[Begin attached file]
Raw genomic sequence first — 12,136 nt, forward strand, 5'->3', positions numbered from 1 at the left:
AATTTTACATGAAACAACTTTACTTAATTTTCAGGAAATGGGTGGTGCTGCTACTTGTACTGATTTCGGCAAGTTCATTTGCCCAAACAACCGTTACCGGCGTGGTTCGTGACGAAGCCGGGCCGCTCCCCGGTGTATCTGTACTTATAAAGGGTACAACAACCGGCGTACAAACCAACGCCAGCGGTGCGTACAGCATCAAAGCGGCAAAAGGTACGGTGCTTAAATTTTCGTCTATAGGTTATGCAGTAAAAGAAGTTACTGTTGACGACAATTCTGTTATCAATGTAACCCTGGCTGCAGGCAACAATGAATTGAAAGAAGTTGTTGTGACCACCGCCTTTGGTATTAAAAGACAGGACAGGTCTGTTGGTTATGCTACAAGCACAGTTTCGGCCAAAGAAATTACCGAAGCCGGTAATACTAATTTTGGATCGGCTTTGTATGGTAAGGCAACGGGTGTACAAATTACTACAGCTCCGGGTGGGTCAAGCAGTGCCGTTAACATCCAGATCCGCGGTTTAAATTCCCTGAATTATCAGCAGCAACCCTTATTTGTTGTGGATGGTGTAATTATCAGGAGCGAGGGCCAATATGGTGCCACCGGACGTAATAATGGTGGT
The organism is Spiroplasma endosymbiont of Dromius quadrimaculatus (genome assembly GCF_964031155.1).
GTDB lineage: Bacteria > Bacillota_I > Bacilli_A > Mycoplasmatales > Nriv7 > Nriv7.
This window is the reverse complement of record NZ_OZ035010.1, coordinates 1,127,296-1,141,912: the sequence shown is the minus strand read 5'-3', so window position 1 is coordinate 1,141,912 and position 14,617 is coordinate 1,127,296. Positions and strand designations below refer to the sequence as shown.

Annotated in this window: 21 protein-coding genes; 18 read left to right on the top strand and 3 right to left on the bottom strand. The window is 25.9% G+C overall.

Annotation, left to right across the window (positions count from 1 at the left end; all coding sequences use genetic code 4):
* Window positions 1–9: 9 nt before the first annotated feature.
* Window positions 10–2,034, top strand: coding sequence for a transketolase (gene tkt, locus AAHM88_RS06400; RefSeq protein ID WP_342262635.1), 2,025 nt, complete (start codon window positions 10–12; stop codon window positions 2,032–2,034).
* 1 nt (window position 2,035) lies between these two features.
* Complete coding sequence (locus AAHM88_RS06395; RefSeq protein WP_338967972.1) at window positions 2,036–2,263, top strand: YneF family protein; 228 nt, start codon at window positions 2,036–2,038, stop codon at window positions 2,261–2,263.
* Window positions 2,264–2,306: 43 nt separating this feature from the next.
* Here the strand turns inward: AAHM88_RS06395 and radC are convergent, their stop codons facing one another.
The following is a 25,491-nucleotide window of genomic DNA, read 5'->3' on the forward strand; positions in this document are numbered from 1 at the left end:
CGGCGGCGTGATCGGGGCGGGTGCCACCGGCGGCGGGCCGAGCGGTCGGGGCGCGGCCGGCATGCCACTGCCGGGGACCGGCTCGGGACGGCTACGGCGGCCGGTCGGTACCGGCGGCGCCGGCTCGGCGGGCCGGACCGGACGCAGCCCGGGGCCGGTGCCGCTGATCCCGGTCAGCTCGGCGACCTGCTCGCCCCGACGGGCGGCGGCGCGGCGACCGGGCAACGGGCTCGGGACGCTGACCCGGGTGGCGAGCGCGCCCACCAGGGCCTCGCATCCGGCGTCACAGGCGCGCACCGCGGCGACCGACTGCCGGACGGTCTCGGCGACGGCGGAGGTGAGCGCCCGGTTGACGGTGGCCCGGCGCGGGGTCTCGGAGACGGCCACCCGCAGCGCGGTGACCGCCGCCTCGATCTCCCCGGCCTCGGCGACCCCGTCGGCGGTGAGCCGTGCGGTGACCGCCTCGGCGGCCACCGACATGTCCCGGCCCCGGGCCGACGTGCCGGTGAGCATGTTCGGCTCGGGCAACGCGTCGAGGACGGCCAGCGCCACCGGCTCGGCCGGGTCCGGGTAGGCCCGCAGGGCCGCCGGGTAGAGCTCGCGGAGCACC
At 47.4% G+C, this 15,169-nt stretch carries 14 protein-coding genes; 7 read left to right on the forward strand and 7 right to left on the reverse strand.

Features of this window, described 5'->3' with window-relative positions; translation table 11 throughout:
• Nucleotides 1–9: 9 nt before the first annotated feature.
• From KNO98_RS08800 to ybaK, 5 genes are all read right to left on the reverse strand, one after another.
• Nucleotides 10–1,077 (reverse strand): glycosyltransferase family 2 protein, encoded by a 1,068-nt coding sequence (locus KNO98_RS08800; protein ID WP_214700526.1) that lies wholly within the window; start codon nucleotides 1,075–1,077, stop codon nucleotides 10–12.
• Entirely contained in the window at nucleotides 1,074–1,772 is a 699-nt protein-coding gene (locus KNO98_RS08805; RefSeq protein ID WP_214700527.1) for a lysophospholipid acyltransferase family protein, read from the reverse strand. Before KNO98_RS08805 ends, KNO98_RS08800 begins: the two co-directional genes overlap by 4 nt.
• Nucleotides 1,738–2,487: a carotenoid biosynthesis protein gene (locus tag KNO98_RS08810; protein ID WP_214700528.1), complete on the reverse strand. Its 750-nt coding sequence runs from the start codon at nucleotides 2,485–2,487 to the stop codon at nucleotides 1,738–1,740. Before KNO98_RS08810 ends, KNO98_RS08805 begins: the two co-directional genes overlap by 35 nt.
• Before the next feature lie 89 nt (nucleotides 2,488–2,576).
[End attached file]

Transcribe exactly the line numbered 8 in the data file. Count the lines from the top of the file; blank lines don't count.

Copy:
* Window positions 1–9: 9 nt before the first annotated feature.